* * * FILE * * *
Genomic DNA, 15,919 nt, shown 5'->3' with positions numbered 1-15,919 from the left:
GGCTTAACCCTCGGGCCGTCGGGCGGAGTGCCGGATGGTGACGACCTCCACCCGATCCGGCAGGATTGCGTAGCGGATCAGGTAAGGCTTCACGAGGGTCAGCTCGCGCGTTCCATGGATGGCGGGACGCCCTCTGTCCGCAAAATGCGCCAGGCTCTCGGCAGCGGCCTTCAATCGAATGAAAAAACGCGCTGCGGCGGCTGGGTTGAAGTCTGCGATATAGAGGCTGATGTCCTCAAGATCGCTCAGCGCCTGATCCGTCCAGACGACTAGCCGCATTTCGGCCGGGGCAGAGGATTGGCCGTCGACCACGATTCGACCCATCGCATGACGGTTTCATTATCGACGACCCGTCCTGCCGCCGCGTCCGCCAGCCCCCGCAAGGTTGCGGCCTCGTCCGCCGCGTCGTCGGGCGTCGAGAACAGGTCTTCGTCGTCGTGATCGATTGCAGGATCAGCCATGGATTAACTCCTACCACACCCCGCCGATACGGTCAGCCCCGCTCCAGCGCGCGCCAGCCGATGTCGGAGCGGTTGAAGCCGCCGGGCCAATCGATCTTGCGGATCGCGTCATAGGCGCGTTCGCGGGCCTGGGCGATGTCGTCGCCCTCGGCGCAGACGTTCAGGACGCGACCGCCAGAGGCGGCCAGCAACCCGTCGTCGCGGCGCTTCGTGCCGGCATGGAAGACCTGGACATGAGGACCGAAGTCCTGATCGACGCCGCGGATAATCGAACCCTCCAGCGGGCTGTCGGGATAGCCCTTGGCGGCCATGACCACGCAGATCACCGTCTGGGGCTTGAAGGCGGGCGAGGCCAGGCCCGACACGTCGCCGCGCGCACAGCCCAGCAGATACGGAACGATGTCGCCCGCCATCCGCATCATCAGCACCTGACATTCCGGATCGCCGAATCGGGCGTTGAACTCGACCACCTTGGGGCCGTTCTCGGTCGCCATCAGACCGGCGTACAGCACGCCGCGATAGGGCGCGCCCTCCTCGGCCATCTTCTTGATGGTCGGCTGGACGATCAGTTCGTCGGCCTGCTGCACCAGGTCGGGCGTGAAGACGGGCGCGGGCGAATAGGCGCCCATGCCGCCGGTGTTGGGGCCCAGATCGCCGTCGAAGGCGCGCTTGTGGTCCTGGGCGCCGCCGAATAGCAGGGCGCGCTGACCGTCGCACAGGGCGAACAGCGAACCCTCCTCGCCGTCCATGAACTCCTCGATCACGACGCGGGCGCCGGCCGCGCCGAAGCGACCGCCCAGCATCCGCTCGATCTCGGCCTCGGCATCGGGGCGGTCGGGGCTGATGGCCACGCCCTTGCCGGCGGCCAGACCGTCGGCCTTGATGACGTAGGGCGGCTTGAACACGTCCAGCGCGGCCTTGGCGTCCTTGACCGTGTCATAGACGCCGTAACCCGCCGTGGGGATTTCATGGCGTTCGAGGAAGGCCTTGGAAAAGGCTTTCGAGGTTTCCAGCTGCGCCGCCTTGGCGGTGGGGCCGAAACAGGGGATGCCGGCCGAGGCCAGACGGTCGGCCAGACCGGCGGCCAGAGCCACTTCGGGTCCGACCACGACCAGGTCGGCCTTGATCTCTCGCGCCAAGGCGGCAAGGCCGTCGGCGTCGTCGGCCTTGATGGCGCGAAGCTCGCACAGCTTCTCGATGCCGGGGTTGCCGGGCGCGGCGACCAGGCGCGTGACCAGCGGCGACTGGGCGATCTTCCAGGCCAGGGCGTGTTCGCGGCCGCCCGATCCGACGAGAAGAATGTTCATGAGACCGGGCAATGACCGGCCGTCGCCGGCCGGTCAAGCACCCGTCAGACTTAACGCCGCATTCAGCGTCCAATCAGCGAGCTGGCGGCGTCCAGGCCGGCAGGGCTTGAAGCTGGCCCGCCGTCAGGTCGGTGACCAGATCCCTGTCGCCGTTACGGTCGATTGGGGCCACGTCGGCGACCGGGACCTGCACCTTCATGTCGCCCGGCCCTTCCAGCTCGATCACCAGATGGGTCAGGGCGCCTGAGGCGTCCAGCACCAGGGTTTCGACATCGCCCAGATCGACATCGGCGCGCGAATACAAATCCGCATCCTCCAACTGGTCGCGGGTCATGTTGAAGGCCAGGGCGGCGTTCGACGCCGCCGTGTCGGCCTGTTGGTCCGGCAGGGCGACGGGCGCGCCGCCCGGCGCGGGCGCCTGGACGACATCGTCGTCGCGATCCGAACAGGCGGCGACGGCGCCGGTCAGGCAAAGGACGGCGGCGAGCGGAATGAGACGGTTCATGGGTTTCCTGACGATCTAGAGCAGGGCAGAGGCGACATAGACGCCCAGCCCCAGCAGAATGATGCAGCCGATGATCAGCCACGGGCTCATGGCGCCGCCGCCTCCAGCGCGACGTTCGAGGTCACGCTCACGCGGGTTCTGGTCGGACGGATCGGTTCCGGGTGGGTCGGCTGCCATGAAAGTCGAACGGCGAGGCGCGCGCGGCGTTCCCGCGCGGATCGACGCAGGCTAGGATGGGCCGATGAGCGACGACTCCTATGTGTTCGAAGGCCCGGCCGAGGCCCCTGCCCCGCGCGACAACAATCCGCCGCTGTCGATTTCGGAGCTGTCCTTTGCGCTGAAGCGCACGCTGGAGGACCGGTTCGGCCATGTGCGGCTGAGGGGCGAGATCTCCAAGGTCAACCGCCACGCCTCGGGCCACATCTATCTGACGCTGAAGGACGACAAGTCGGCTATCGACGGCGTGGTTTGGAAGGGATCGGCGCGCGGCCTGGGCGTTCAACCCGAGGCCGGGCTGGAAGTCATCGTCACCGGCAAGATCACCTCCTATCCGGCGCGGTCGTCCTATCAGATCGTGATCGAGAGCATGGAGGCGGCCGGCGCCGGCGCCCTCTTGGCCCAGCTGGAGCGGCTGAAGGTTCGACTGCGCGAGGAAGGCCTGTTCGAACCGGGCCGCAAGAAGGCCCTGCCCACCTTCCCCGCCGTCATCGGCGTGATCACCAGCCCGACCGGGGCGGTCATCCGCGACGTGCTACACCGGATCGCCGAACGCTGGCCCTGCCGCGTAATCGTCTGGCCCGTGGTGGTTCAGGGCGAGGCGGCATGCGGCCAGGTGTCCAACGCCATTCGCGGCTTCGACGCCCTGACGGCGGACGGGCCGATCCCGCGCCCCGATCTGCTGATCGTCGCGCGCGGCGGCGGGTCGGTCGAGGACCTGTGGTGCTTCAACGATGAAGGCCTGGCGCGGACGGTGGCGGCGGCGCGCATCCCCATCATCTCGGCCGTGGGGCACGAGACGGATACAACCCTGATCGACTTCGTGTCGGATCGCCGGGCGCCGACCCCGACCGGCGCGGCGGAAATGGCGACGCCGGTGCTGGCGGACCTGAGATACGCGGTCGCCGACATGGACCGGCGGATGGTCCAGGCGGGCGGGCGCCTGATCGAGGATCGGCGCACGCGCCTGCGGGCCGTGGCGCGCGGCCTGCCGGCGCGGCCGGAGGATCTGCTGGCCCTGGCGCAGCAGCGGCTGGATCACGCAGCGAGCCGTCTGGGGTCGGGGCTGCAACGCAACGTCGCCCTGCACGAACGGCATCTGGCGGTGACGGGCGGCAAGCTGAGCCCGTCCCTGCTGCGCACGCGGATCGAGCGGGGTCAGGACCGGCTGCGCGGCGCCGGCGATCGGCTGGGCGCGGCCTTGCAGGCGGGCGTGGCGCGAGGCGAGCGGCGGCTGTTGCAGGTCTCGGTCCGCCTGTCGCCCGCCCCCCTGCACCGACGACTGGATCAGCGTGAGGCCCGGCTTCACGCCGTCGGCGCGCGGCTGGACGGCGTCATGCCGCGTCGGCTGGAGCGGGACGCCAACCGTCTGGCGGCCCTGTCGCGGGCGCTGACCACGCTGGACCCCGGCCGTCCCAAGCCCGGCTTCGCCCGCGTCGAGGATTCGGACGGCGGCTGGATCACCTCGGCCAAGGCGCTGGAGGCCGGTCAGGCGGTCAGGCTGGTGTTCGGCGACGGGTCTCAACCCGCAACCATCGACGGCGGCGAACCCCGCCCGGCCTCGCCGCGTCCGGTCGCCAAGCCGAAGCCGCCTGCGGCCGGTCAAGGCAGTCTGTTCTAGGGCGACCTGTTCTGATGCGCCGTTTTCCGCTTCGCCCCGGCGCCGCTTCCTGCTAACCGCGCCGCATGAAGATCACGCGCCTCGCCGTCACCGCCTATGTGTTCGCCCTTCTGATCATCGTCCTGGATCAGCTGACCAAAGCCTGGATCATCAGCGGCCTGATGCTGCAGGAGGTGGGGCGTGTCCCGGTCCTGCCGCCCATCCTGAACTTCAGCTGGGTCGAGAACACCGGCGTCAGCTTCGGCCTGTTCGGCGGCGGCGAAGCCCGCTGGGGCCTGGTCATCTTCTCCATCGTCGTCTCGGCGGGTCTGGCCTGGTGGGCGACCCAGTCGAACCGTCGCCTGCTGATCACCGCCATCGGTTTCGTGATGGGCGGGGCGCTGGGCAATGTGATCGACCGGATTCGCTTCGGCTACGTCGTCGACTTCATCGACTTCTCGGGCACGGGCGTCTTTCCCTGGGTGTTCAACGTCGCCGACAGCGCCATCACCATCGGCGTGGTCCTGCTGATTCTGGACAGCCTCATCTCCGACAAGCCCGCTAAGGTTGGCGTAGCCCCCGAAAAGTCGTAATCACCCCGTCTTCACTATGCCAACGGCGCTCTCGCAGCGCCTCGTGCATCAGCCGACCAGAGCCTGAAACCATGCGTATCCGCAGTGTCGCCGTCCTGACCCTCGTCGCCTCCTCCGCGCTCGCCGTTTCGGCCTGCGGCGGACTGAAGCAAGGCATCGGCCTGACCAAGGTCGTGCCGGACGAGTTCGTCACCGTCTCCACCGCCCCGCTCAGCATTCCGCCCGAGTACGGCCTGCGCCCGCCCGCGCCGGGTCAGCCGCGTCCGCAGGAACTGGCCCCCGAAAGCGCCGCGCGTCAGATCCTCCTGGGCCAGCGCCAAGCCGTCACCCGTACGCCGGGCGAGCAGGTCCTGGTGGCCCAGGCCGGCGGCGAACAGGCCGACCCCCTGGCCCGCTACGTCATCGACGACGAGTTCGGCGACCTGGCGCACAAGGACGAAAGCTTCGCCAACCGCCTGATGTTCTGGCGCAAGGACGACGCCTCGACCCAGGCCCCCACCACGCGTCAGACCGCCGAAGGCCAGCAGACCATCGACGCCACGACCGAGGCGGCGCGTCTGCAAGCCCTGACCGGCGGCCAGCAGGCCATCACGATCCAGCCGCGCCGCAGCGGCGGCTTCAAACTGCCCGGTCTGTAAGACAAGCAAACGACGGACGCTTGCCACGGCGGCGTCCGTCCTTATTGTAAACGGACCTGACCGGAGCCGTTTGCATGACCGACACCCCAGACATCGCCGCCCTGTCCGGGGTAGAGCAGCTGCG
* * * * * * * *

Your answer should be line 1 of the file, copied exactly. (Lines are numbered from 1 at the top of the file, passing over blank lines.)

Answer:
Genomic DNA, 15,919 nt, shown 5'->3' with positions numbered 1-15,919 from the left: